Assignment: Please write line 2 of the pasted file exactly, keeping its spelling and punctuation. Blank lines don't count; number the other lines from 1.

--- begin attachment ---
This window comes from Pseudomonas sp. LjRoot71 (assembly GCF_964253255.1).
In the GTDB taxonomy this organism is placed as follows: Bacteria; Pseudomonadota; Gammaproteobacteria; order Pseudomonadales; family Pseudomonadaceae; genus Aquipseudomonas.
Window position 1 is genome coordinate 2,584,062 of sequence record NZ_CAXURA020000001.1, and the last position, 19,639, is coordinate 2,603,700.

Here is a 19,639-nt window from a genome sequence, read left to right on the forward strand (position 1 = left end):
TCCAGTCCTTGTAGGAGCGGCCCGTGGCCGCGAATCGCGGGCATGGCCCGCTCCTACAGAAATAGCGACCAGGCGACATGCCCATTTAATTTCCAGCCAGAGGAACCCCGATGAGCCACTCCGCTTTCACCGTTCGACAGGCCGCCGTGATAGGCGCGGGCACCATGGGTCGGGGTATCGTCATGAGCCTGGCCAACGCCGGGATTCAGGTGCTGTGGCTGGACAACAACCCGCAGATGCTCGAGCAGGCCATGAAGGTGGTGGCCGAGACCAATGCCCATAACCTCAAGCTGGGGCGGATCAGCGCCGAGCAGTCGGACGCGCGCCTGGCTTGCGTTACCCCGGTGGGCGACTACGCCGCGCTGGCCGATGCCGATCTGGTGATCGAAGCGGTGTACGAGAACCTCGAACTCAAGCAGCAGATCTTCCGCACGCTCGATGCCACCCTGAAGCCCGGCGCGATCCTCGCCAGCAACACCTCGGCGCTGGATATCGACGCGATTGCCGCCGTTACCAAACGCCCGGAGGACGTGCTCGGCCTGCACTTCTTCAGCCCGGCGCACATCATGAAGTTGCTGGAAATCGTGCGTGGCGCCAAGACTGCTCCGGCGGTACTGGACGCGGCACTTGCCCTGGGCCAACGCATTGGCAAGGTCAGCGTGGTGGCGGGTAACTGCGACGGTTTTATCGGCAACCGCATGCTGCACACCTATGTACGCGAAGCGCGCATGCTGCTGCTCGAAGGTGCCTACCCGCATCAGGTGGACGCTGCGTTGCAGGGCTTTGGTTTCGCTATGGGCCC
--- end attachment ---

In the GTDB taxonomy this organism is placed as follows: Bacteria; Pseudomonadota; Gammaproteobacteria; order Pseudomonadales; family Pseudomonadaceae; genus Aquipseudomonas.